Indianapolis Truck Wreck Lawyers
In 1938, truck drivers were allowed to drive twelve hours in a row, and there was no maximum for hours on duty before a 30-minute rest break was required. As of March 2017—eight decades later—the laws were changed to allow eleven hours of consecutive driving after ten consecutive hours off duty for property-carrying truck drivers, and ten hours of consecutive driving after eight consecutive hours off duty for passenger-carrying truck drivers.
If you have ever driven eleven hours at a stretch, you are fully aware of the difficulties you encounter staying awake and alert. Truck drivers, however, do this on a daily basis, even though thirteen percent of all truck drivers admit to falling asleep behind the wheel while driving, and forty-five percent said they sometimes or often had trouble staying awake while driving. An FMCSA-sponsored study found that 48 percent of truck drivers admitted falling asleep while driving at least once during the prior year. Further results of this study include:
- The crash risk for truck drivers increases exponentially after the 8th consecutive hour of driving.
- Truck drivers average six hours or less of sleep per night.
- Lack of sufficient sleep day in and day out results in cumulative sleep deprivation.
Electronic Log Books Make Enforcement of Hours of Service Easier
The implementation of electronic logbooks—which the trucking industry has fought hard against—will make it much more difficult for truck drivers to exceed their allowed hours of service. Since a large percentage of fatal trucking accidents can be tied to an overly fatigued truck driver, it would seem the trucking industry is more concerned with economic profits than the safety of Americans who share the roadways with truck drivers.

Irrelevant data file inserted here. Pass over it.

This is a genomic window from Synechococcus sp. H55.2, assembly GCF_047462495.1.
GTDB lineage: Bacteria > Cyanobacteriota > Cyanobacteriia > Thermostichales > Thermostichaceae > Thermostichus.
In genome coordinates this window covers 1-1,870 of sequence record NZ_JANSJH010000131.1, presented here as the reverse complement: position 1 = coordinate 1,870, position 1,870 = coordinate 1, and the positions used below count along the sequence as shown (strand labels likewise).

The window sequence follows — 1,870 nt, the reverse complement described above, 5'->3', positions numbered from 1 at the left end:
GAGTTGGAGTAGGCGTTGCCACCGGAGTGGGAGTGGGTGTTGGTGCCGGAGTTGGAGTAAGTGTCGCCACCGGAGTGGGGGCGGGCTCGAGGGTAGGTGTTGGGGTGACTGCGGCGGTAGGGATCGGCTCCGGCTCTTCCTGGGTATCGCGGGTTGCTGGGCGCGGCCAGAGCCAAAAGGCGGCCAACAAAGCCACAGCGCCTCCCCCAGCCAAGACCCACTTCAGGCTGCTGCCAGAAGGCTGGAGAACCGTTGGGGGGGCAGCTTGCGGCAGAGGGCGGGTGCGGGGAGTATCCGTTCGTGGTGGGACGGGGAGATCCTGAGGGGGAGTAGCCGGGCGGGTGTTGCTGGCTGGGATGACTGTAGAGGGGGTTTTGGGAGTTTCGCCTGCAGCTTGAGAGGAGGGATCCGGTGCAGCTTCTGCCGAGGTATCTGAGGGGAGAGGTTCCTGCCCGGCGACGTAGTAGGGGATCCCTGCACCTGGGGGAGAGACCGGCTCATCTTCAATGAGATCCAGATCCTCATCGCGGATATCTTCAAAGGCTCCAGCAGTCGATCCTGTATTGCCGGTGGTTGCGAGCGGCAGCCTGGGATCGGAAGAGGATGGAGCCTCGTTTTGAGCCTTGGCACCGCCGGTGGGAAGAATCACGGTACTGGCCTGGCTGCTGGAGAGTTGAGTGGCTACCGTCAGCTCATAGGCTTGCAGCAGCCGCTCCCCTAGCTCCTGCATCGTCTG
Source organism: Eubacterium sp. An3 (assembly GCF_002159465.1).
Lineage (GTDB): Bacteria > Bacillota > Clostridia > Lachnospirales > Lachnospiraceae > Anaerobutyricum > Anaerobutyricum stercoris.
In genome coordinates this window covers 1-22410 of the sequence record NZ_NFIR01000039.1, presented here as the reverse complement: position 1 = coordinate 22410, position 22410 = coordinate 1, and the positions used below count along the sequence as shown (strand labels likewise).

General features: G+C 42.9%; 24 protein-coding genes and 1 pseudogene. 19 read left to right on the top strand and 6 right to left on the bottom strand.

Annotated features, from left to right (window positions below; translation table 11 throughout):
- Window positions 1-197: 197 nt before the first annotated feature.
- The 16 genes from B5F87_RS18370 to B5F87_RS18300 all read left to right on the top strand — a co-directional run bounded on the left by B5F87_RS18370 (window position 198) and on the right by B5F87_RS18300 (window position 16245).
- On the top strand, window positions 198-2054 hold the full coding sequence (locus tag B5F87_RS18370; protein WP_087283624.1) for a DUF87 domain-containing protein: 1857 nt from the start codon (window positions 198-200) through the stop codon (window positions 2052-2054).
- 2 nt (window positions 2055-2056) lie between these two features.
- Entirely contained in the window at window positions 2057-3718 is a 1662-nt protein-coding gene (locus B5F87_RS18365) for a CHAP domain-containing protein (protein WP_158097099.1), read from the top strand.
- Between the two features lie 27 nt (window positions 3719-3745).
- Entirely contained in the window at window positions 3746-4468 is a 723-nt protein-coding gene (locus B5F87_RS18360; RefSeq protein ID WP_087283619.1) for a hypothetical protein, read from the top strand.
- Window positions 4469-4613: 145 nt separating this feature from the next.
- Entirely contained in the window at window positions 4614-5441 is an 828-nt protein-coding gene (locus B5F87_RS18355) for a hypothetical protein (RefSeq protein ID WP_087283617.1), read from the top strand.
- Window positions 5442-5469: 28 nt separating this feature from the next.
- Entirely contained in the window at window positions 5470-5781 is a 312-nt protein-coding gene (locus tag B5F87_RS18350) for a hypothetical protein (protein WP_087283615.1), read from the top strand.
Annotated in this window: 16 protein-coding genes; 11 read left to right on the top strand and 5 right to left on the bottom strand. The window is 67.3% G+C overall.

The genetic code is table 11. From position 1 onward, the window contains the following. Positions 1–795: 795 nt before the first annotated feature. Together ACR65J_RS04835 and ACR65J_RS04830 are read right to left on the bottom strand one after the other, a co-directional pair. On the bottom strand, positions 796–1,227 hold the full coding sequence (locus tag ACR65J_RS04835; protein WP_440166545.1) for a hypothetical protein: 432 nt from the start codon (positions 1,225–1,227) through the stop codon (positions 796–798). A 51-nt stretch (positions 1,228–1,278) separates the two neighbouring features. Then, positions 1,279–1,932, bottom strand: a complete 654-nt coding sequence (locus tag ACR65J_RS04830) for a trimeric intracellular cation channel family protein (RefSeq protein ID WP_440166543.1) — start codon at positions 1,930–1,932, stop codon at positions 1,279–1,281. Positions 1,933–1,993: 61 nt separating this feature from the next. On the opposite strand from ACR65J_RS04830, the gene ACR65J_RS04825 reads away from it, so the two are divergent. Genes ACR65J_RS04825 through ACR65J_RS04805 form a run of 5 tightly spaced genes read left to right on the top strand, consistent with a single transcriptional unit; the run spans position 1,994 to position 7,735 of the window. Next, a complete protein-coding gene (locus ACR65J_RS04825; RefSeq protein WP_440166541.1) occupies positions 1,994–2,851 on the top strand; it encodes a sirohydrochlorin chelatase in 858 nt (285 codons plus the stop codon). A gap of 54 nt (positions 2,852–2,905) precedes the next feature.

Our Cohen & Malad, LLP Indiana truck wreck personal injury attorneys are located in Indianapolis but represent clients across the state, including Fort Wayne, Evansville, South Bend and Terre Haute. Our attorneys have many years’ experience litigating personal injury claims which involve large trucks, as well as the necessary knowledge to successfully negotiate and litigate such cases.
Why Truck Accidents are Often Fatal or Leave Those Involved Severely Injured
The passengers in a car or pickup rarely fare well when involved in an accident with a large commercial truck. Considering that a commercial truck can weigh as much as 80,000 pounds fully loaded—and can potentially be loaded with hazardous cargo as well—you can see why a 3,000-pound passenger vehicle has little protection in the event of a collision. Those who survive a truck accident are often unable to return to their prior job for months, years—or ever. They must deal with months, years, or a lifetime of medical interventions, rehabilitative therapies, surgical procedures, and may still not be able to return to the life they had prior to the accident.
Types of Truck Accidents
In addition to the large, commercial tractor-trailers most of us are familiar with—the trucks which deliver goods from east to west and north to south, logging hundreds of thousands of miles across the nation—there are also other types of large trucks. These include cement trucks and dump trucks, which tend to deliver loads locally, rather than nation-wide.
Complexities of Truck Accidents
Truck accidents are much more complex than passenger-vehicle-only accidents. Driver training and experience come into play, as well as how well the driver was vetted by his or her trucking company. Whether the driver has exceeded the hours of service—and whether the trucking company was aware of this—as well as whether the truck driver was impaired, distracted, or driving recklessly will all be considered.